For organizations that register in time, Johnson reviews their application materials, provides feedback on their drafts of their constitutions and budgets, and if everything is in order, signs off on their RSO status.
Amid this wave of new-RSO registration, The Student spoke with the leaders of four newly-created organizations to examine the process of approval and what they hope to add to campus culture.
Weightlifting club was originally rejected last spring when it was proposed as a club sport, due to liability issues with coaching and inability to reserve the weight room.
However, by shifting the club to be affinity and discussion-based, club president Ellerman Mateo ’25 was able to move forward with the approval process.
“People already go to the gym to work out, which is the physical component, but the mental and emotional components of weightlifting aren’t talked about,” Mateo said. “Often, people start working out because it’s their only source of therapy.”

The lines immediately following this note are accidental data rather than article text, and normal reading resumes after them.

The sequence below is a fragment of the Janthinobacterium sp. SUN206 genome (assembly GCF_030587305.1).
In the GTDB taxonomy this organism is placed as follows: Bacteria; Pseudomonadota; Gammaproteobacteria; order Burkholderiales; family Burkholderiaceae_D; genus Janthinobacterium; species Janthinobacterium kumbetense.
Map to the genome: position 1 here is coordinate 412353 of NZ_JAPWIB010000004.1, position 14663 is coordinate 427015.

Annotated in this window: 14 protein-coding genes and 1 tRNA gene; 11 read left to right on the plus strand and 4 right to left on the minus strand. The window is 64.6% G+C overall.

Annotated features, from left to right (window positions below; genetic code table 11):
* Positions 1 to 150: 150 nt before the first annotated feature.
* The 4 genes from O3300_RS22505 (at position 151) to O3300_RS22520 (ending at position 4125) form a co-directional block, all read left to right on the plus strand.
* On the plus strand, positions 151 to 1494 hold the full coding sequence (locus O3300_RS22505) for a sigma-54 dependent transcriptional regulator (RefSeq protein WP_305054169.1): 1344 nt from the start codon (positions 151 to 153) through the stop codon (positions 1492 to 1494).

Mateo wanted to form a space for conversations and awareness about “breaking into the weight room”: reducing intimidation and destigmatizing an experience that many do not see as accessible.
One of the club’s initiatives is a mentorship program in which someone new to weightlifting is paired with someone who has more experience, keeping in mind that “they’re not coaches and the club is not giving out professional advice,” Mateo said.
The club plans to use its funding to stream professional weightlifting championships and attend competitions themselves, hopefully in tandem with UMass Amherst and Smith College in the future, Mateo said.
Hiring a coach, ideally someone who is capable of working with people with diverse arrays of experience and goals, is another idea, Mateo added.